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How to Get Process List in PowerShell

The `Get-Process` cmdlet in PowerShell gets a list of all active processes running on the local computer.


The output of the above command list the processes in the PowerShell terminal. It displays the Handles, NPM(K), PM(K), WS(K), CPU(s), Id, SI, and ProcessName for the process.

PowerShell Process List
PowerShell Process List

A process is an instance of a program in execution. Using the Get-Process cmdlet you can perform various tasks such as listing all processes, filtering processes, getting process information, and starting and stopping processes.

How to List All Processes

To get a list of all processes running on the local system, use the Get-Process cmdlet.


The above PowerShell command Get-Process will display a table of processes containing information such as Process name, Id (Process ID), CPI, and memory usage.

How to Filter Processes

You can use Where-Object cmdlet in PowerShell to filter processes based on specific criteria. For instance, to filter processes by their CPU usage exceeds a certain threshold:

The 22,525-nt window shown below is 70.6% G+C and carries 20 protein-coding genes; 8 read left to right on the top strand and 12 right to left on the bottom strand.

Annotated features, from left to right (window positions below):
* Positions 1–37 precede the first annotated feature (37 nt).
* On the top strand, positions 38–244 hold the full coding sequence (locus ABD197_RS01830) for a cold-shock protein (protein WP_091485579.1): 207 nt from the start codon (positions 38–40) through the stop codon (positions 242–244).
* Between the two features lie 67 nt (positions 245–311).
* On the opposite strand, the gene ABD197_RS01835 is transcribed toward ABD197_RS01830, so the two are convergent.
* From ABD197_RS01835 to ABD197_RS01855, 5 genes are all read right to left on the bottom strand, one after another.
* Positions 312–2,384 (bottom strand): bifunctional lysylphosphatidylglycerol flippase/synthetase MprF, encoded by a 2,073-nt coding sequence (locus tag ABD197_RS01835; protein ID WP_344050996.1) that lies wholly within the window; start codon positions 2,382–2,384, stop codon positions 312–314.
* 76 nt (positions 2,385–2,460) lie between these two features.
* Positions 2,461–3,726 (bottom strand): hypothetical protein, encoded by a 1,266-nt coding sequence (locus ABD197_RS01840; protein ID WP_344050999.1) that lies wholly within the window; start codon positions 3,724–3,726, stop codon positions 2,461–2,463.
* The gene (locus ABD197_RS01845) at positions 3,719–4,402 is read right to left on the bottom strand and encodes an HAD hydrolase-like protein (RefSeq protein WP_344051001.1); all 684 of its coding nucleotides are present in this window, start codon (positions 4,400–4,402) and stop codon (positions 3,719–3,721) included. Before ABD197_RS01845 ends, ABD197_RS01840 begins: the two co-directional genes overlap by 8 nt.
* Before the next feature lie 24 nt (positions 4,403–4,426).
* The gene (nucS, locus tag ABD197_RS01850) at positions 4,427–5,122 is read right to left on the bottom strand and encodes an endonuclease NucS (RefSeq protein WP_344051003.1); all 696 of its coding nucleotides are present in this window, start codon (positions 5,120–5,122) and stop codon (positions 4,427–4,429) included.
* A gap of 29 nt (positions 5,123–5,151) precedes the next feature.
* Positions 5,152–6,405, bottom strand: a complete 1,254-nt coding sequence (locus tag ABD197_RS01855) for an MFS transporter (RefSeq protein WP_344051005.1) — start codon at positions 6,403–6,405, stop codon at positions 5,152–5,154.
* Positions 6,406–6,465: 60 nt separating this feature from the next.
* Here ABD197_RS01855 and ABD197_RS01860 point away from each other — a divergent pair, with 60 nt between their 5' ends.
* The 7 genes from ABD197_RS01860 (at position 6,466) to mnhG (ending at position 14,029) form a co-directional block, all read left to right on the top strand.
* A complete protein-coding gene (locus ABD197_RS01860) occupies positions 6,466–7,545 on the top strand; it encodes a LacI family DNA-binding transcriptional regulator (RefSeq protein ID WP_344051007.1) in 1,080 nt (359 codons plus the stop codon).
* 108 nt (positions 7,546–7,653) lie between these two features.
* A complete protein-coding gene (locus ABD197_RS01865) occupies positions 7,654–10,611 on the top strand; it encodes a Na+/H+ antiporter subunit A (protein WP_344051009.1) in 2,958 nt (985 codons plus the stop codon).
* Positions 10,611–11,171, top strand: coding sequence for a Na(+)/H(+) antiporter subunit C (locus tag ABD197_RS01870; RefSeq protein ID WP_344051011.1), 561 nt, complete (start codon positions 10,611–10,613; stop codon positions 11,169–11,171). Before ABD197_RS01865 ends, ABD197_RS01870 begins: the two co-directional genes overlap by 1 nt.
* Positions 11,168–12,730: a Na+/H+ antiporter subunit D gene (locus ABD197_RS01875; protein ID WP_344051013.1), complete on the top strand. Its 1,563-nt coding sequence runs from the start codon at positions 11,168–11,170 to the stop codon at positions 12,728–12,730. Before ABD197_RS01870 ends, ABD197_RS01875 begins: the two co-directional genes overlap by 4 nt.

Get-Process | Where-Object { $_.CPU -gt 50} 

The above PowerShell Get-Process command will list processes consuming more than 50% of the CPU.

Cool Tip: How to get a process name in PowerShell!

How to Get Process Information

The Get-Process retrieves the information about the running process on the system. For instance, the following PowerShell script retrieves detailed information about a particular process using its id.

Get-Process -Id 5888 

In the above PowerShell script, the Get-Process command get process information by Id.

The output of the above script displays information about a process.

PS C:\> Get-Process -Id 5888                               
Handles  NPM(K)    PM(K)      WS(K)     CPU(s)     Id  SI ProcessName
-------  ------    -----      -----     ------     --  -- -----------
    149      10     2108       5956       1.36   5888   0 mosquitto

PS C:\>      

Cool Tip: How to get process id using PowerShell!


I hope the above article on how to get all the processes running on the local computer using the PowerShell Get-Process cmdlet is helpful to you.

You can find more topics about Active Directory tools and PowerShell basics on the ActiveDirectoryTools home page.

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